Bali is one of the rare places where tourists come into regular contact with cattle that are present on many streets, as Ross Ainsworth has previously explained.

It is one of the many reasons why people throughout Australia’s livestock sector are gravely concerned about the risk of transmision posed by returning travellers.

One senior red meat industry figure suggested to Beef Central that travellers returning from Indonesia to rural areas in Australia should consider the additional precaution of spending one more day in the capital city to which they return before travelling home, to reduce the chance of any trace of FMD being active when they travel back into an agricultural area.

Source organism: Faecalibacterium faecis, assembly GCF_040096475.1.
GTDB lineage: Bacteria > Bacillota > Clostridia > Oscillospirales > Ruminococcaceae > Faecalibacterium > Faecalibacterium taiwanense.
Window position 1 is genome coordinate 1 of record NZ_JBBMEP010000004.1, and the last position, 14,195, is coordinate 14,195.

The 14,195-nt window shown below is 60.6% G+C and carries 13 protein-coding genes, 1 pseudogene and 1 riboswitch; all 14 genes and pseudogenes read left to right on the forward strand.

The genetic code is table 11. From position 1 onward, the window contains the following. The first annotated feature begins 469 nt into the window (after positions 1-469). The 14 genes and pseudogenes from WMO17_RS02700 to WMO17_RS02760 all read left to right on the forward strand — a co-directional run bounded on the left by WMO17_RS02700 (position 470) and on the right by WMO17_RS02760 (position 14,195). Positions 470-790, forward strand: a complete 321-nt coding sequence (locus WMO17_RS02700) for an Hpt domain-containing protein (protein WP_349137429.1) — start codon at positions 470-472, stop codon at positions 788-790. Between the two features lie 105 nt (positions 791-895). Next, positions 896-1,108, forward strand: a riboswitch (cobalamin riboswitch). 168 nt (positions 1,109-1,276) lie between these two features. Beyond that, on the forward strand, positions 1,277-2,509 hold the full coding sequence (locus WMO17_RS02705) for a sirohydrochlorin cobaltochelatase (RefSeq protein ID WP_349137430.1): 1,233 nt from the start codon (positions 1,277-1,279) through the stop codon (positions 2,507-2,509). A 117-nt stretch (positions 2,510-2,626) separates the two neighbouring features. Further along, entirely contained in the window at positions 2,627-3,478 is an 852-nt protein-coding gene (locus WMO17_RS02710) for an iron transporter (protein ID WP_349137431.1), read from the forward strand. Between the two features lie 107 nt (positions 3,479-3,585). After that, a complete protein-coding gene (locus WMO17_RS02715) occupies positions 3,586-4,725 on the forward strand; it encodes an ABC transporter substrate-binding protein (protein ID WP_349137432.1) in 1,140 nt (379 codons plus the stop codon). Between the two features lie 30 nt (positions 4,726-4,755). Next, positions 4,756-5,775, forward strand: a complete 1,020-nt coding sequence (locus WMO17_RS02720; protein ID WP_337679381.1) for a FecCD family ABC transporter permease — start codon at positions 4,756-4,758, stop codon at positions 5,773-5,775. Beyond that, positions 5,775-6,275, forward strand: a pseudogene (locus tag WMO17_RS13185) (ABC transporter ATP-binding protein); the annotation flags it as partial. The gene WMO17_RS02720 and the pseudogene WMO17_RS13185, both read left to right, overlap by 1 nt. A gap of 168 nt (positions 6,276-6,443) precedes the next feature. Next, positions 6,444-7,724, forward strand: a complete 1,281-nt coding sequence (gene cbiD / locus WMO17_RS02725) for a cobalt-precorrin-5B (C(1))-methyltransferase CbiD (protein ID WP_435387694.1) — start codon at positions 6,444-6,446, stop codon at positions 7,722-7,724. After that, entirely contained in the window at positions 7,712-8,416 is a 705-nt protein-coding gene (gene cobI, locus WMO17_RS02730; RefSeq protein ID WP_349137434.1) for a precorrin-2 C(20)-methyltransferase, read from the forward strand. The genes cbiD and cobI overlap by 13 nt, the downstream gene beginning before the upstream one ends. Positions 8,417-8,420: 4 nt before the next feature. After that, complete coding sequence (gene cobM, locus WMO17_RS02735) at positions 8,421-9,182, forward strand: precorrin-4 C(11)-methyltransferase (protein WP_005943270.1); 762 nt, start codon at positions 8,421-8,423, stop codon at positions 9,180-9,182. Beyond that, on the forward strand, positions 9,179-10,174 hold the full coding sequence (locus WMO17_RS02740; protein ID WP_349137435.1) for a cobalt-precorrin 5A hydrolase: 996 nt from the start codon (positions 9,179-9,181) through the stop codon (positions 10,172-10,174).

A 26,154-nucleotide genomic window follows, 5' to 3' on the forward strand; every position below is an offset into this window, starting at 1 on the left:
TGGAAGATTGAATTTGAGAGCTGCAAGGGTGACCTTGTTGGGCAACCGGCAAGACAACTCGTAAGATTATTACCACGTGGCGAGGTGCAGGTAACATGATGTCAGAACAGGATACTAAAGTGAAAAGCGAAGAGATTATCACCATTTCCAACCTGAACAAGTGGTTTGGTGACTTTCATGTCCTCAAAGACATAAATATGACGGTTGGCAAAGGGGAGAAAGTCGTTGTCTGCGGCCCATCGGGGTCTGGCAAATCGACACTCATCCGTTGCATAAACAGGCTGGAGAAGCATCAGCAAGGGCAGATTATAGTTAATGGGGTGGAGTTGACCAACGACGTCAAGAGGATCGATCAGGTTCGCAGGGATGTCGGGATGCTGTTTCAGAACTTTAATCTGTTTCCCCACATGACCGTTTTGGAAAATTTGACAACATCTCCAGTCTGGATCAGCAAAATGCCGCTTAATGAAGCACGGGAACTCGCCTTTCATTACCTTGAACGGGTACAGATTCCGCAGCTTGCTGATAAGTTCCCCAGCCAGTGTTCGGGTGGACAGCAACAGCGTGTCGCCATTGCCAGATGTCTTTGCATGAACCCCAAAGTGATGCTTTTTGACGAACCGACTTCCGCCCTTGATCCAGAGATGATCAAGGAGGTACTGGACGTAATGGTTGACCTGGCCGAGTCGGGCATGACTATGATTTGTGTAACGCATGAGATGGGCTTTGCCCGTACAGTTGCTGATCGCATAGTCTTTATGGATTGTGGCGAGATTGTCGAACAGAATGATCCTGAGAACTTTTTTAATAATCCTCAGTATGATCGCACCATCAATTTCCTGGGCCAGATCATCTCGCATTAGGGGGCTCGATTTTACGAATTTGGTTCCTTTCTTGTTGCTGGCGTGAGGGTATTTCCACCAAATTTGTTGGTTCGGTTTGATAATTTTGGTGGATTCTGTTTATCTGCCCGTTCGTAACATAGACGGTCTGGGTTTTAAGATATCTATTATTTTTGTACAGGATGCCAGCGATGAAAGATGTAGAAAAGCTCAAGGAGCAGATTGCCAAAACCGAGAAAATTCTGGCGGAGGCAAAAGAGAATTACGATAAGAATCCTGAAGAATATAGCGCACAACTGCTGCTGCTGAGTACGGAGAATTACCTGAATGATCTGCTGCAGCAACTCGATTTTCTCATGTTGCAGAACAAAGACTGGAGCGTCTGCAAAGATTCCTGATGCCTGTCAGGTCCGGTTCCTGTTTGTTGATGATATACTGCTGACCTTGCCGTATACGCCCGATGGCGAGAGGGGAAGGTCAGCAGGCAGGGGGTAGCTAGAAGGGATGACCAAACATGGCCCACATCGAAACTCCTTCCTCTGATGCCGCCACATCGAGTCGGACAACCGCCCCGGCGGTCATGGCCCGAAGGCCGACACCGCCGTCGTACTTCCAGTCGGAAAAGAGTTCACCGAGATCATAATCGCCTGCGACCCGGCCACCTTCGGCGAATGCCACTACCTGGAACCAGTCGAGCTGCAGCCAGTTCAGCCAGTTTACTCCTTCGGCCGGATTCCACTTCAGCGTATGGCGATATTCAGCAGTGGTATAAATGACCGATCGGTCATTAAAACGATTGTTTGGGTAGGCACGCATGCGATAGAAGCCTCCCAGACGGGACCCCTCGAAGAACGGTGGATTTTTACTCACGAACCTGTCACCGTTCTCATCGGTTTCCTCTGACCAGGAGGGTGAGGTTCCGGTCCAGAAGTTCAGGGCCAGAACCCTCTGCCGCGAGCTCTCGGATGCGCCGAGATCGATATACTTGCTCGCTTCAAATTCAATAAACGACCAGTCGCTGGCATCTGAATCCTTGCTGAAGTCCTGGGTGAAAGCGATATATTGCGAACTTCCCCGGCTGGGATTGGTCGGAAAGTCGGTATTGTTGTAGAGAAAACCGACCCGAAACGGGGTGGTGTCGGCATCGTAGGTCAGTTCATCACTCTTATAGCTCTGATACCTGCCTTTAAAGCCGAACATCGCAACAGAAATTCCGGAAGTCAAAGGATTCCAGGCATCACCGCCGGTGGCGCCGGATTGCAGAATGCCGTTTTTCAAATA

Some sources have told Beef Central that FMD can live on the clothing and body of travellers for up to 48 hours, particularly in the form of manure on boots or in moist areas such as the nostrils.

A Department of Agriculture spokesperson said Australia’s AUSVETPLAN for FMD states that the risk of prolonged carriage of the FMD virus on travellers is considered to be low.

The same source states there is little evidence to suggest that such people play a significant role in transmitting FMD under field conditions.

Dr Ainsworth’s advice as a practicing vet with decades of first-hand experience working through northern Australia and south east Asia is that people returning from Bali to Australian farms should be taking additional precautions.